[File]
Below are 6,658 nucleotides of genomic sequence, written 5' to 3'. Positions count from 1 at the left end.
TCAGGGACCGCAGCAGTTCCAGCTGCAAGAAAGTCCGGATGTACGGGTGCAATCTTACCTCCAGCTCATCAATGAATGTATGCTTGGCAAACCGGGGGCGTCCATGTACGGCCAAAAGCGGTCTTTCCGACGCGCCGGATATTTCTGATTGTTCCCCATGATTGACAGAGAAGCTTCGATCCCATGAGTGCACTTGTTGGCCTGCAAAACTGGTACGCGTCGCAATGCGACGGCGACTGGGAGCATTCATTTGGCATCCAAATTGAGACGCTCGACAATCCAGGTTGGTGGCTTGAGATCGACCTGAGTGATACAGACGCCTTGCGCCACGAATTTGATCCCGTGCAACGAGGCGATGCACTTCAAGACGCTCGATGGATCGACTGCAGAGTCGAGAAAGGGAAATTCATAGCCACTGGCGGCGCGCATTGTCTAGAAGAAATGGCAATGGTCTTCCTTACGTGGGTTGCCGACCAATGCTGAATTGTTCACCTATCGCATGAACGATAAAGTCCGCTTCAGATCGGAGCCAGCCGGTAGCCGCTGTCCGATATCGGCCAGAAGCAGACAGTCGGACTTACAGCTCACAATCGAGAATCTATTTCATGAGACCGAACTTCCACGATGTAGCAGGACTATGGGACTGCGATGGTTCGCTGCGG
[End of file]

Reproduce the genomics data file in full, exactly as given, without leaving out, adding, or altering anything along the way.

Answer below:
Below are 6,658 nucleotides of genomic sequence, written 5' to 3'. Positions count from 1 at the left end.
TCAGGGACCGCAGCAGTTCCAGCTGCAAGAAAGTCCGGATGTACGGGTGCAATCTTACCTCCAGCTCATCAATGAATGTATGCTTGGCAAACCGGGGGCGTCCATGTACGGCCAAAAGCGGTCTTTCCGACGCGCCGGATATTTCTGATTGTTCCCCATGATTGACAGAGAAGCTTCGATCCCATGAGTGCACTTGTTGGCCTGCAAAACTGGTACGCGTCGCAATGCGACGGCGACTGGGAGCATTCATTTGGCATCCAAATTGAGACGCTCGACAATCCAGGTTGGTGGCTTGAGATCGACCTGAGTGATACAGACGCCTTGCGCCACGAATTTGATCCCGTGCAACGAGGCGATGCACTTCAAGACGCTCGATGGATCGACTGCAGAGTCGAGAAAGGGAAATTCATAGCCACTGGCGGCGCGCATTGTCTAGAAGAAATGGCAATGGTCTTCCTTACGTGGGTTGCCGACCAATGCTGAATTGTTCACCTATCGCATGAACGATAAAGTCCGCTTCAGATCGGAGCCAGCCGGTAGCCGCTGTCCGATATCGGCCAGAAGCAGACAGTCGGACTTACAGCTCACAATCGAGAATCTATTTCATGAGACCGAACTTCCACGATGTAGCAGGACTATGGGACTGCGATGGTTCGCTGCGG